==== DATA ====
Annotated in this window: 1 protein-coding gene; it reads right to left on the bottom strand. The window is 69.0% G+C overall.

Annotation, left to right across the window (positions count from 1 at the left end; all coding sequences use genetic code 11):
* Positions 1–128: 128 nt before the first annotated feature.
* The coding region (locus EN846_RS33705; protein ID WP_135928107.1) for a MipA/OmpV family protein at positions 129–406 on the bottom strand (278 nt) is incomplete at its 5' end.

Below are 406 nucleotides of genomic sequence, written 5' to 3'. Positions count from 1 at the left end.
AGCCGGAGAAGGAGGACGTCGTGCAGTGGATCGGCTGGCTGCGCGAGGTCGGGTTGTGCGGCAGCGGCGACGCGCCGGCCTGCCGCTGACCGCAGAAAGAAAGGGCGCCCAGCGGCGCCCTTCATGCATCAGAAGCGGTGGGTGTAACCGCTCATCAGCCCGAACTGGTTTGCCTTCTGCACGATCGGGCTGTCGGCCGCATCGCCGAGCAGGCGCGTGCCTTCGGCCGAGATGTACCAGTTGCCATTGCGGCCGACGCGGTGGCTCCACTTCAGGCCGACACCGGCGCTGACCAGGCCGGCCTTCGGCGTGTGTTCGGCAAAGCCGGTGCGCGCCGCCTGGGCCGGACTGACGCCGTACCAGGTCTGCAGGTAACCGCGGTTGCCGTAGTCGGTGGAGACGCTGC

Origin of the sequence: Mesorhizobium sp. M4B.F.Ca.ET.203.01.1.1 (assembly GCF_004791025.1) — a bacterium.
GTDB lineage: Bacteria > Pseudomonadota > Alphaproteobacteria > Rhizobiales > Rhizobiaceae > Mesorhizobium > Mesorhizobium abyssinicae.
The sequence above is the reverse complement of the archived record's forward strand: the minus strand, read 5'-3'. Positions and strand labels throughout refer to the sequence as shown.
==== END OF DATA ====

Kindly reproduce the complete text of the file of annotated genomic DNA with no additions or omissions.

Annotated in this window: 1 protein-coding gene; it reads right to left on the bottom strand. The window is 69.0% G+C overall.

Annotation, left to right across the window (positions count from 1 at the left end; all coding sequences use genetic code 11):
* Positions 1–128: 128 nt before the first annotated feature.
* The coding region (locus EN846_RS33705; protein ID WP_135928107.1) for a MipA/OmpV family protein at positions 129–406 on the bottom strand (278 nt) is incomplete at its 5' end.

Below are 406 nucleotides of genomic sequence, written 5' to 3'. Positions count from 1 at the left end.
AGCCGGAGAAGGAGGACGTCGTGCAGTGGATCGGCTGGCTGCGCGAGGTCGGGTTGTGCGGCAGCGGCGACGCGCCGGCCTGCCGCTGACCGCAGAAAGAAAGGGCGCCCAGCGGCGCCCTTCATGCATCAGAAGCGGTGGGTGTAACCGCTCATCAGCCCGAACTGGTTTGCCTTCTGCACGATCGGGCTGTCGGCCGCATCGCCGAGCAGGCGCGTGCCTTCGGCCGAGATGTACCAGTTGCCATTGCGGCCGACGCGGTGGCTCCACTTCAGGCCGACACCGGCGCTGACCAGGCCGGCCTTCGGCGTGTGTTCGGCAAAGCCGGTGCGCGCCGCCTGGGCCGGACTGACGCCGTACCAGGTCTGCAGGTAACCGCGGTTGCCGTAGTCGGTGGAGACGCTGC

Origin of the sequence: Mesorhizobium sp. M4B.F.Ca.ET.203.01.1.1 (assembly GCF_004791025.1) — a bacterium.
GTDB lineage: Bacteria > Pseudomonadota > Alphaproteobacteria > Rhizobiales > Rhizobiaceae > Mesorhizobium > Mesorhizobium abyssinicae.
The sequence above is the reverse complement of the archived record's forward strand: the minus strand, read 5'-3'. Positions and strand labels throughout refer to the sequence as shown.